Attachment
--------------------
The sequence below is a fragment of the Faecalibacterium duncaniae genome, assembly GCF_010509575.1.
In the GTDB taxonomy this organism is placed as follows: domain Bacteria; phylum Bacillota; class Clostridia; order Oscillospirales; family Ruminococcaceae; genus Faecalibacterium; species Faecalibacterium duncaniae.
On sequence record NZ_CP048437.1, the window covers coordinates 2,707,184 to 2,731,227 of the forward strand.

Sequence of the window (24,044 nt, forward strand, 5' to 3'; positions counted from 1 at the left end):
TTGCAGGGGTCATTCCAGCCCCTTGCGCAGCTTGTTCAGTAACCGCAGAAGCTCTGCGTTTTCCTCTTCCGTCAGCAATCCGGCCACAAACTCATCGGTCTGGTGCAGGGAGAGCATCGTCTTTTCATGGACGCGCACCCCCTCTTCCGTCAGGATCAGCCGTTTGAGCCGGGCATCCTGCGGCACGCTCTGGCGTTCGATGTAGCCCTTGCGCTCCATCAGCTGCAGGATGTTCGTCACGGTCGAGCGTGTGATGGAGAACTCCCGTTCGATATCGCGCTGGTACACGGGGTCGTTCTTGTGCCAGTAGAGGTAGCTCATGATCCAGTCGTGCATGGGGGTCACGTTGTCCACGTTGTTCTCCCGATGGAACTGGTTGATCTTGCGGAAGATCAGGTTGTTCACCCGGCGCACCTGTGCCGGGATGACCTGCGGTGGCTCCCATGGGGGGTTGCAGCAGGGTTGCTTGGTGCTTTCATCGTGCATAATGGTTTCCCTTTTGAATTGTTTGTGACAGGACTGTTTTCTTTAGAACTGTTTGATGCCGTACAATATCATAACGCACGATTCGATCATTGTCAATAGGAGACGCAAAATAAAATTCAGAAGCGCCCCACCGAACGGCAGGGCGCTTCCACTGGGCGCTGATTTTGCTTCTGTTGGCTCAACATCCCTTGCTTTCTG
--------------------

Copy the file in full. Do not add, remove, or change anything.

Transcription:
The sequence below is a fragment of the Faecalibacterium duncaniae genome, assembly GCF_010509575.1.
In the GTDB taxonomy this organism is placed as follows: domain Bacteria; phylum Bacillota; class Clostridia; order Oscillospirales; family Ruminococcaceae; genus Faecalibacterium; species Faecalibacterium duncaniae.
On sequence record NZ_CP048437.1, the window covers coordinates 2,707,184 to 2,731,227 of the forward strand.

Sequence of the window (24,044 nt, forward strand, 5' to 3'; positions counted from 1 at the left end):
TTGCAGGGGTCATTCCAGCCCCTTGCGCAGCTTGTTCAGTAACCGCAGAAGCTCTGCGTTTTCCTCTTCCGTCAGCAATCCGGCCACAAACTCATCGGTCTGGTGCAGGGAGAGCATCGTCTTTTCATGGACGCGCACCCCCTCTTCCGTCAGGATCAGCCGTTTGAGCCGGGCATCCTGCGGCACGCTCTGGCGTTCGATGTAGCCCTTGCGCTCCATCAGCTGCAGGATGTTCGTCACGGTCGAGCGTGTGATGGAGAACTCCCGTTCGATATCGCGCTGGTACACGGGGTCGTTCTTGTGCCAGTAGAGGTAGCTCATGATCCAGTCGTGCATGGGGGTCACGTTGTCCACGTTGTTCTCCCGATGGAACTGGTTGATCTTGCGGAAGATCAGGTTGTTCACCCGGCGCACCTGTGCCGGGATGACCTGCGGTGGCTCCCATGGGGGGTTGCAGCAGGGTTGCTTGGTGCTTTCATCGTGCATAATGGTTTCCCTTTTGAATTGTTTGTGACAGGACTGTTTTCTTTAGAACTGTTTGATGCCGTACAATATCATAACGCACGATTCGATCATTGTCAATAGGAGACGCAAAATAAAATTCAGAAGCGCCCCACCGAACGGCAGGGCGCTTCCACTGGGCGCTGATTTTGCTTCTGTTGGCTCAACATCCCTTGCTTTCTG